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Regional Specific Links
If you can recommend any good links please mail me.
General Mammal Links
Macdonald, D. 2001. The New Encyclopedia of Mammals. Oxford University Press. A lovely reference book with 900 pages covering every species or group of species.
Mammal Data Add On for BirdBase and BirdArea, Santa Barbara Software Products. Many birders are familiar with the BirdBase software. This database of bird species allows birders to compile trip reports, regional and life lists etc. Santa Barbara Software now produce a Mammal Data Add-On for their software which is compiled from the information in Duff& Lawson (see above). It is pretty easy to use, and a great tool to plan trips and keep records. All the lists on this website were spat out using the software. It was taxonomically updated in 2013, though I have the new list I am stick with the earlier version as I prefer the taxonomy.
The IUCN Redlist website is a fabulous resource with detailed range and other information on every species, including recent taxonomic changes. You can also download the range maps (and metadata) for each species in ESRI GIS shapefile format from http://www.iucnredlist.org/technical-documents/spatial-data#mammals
The Journal of Mammalian Biology has some useful articles on species distribution and so on.
The WWF's Species Finder is an interactive tool that lets you find the range and details of any mammal species.
Uinversity of California, Berkeley's Hall of Mammals. Lots of information and pictures.
University of Michigan's Animal Diversity Web has a lot of scientific information, pictures etc, searchable by species.
The American National Museum of Natural History's Mammal Species of the World is a database/complete checklist of all species.
The American Society of Mammalogists has a quite comprehensive set of images of many different species (from inside and outside the Americas).
I usually buy my books on line. The most comprehensive range of mammal books I've come across is at the NHBS Environment Bookstore. In late 2007 they had almost 4000 mammal-related books, many of which I have never seen anywhere else (including books in Chinese, Russian etc). Other good stores include Andrew Isles in Australia (good for Australian stuff and they get some interesting second hand books as well from time to time) and Subbuteo Books in the UK are always helpful. Amazon.Com - the American site - has quite a lot of stuff too and because many books are cheaper in the USA it is often cheaper to order them from here and get them shipped, than buy them at home.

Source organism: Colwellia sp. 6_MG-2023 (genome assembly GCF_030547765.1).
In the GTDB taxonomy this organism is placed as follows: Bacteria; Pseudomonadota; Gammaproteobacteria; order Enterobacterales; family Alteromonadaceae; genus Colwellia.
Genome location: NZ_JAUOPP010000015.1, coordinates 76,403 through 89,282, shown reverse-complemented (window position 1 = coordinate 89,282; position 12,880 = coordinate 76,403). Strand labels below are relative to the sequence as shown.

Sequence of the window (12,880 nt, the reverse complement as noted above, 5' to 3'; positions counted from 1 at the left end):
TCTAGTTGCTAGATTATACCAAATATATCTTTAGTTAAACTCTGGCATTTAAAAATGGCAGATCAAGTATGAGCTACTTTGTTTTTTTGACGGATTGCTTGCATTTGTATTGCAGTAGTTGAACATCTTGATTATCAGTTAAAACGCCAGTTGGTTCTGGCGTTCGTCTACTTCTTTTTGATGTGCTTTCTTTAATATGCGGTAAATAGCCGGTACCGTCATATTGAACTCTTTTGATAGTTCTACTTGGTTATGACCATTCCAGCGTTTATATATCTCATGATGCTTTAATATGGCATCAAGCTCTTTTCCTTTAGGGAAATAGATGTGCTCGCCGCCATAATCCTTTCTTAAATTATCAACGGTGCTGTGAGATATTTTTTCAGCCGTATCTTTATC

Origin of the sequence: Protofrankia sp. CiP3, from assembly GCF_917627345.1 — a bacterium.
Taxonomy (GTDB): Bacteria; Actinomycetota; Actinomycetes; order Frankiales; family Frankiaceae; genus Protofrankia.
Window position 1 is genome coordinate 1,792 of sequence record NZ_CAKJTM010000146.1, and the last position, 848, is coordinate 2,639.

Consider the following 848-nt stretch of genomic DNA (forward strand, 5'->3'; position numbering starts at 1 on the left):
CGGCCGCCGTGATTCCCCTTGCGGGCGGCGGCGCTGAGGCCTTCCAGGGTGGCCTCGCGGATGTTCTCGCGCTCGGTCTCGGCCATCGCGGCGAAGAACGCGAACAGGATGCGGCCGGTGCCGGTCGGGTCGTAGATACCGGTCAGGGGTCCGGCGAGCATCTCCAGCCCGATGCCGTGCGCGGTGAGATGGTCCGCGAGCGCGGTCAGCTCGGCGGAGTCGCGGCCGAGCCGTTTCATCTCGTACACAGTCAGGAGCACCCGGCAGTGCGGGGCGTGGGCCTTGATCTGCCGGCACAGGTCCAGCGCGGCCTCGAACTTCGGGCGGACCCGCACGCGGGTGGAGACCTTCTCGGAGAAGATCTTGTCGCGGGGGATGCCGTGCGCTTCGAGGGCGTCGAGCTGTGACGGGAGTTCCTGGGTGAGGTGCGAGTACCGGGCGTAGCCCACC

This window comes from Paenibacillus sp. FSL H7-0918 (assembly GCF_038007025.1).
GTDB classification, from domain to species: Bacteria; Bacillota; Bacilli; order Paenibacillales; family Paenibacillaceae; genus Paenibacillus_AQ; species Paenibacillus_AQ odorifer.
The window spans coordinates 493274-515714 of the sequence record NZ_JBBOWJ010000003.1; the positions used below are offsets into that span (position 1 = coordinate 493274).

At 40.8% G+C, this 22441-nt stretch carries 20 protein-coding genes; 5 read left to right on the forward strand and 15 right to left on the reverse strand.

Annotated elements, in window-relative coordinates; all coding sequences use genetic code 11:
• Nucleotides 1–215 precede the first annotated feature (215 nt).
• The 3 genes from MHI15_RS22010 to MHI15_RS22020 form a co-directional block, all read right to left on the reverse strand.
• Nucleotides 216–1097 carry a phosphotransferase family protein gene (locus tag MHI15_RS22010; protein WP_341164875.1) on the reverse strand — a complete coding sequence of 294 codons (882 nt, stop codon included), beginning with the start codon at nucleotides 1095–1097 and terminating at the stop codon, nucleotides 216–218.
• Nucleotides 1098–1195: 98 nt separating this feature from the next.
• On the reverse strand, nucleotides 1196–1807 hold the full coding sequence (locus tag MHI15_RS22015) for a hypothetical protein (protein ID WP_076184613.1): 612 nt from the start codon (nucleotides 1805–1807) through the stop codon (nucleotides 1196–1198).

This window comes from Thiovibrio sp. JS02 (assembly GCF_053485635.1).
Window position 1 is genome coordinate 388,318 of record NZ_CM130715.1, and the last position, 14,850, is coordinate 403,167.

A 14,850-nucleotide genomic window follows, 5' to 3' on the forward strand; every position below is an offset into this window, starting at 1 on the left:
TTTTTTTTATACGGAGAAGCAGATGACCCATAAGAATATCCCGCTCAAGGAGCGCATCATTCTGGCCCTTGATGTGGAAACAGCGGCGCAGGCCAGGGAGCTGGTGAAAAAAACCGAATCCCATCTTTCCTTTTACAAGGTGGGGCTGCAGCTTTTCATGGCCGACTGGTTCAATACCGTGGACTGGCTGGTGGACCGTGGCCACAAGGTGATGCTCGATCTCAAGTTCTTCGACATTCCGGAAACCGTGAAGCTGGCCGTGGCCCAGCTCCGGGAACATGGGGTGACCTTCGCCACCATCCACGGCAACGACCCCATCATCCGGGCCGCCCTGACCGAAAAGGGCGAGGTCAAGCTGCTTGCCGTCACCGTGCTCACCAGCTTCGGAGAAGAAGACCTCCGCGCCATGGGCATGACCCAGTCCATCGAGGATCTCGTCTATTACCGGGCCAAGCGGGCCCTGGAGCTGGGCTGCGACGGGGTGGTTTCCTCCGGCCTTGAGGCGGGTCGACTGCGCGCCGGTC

Add your mammal list total to the Surfbirds site.
Observado is a public database where you can record your mammal sightings. It seems very active and worth checking out, particularly if you are searching for certain species.
And if you are trying to work out the GPS coordinates for some mammal spot (or vice versa) then try this converter.
Here's a link to a set of bat species distributions on google maps.
Whales and Dolphins
Whale Watching Web (lots of links).
The Obis Seamap has GIS information about sightings of all species (choose browse species, then mammalia).
The Planet Whale site has a great guide to whale watching operators around the world (and allows you to search species by species).
Cloudbirders is a great resource where you can search reports by species. Its mainly birds but at least some of the birders record mammals.
Surfbirds is obviously focussed on birds but has lots of trip reports linked to it, some of which have information on mammals.
Birdquest has some good reports too with details of mammals.
The Fat Birder is, again, bird focussed but lots of useful information on countries, wildlife guides, and trip reports, some with good mammal info.
Susan Myer's website has some good trip reports with details on birds and mammals, mainly around Australasia and the Orient.
Jean-Michel Bompar's site has some superb pictures of mammals from his travels around the world. Its in French but he speaks good English if you contact him and he is very knowledgeable (especially about bats and cetaceans) and helpful.
Coke Smith's site has some fabulous photos and reports of his mammal focussed adventures around the world.
Where to watch birds and other wildlife is a new website but should develop into a useful resource I hope with lots on mammals.
There are a few operators who run mammal focussed trips and I include links to those who I have corresponded with over the years and who have helped me, run interesting trips and know what they are doing (or certainly seem to). I have no commercial interest in them.
Details on local guides etc for specific countries are included on the country pages on this site.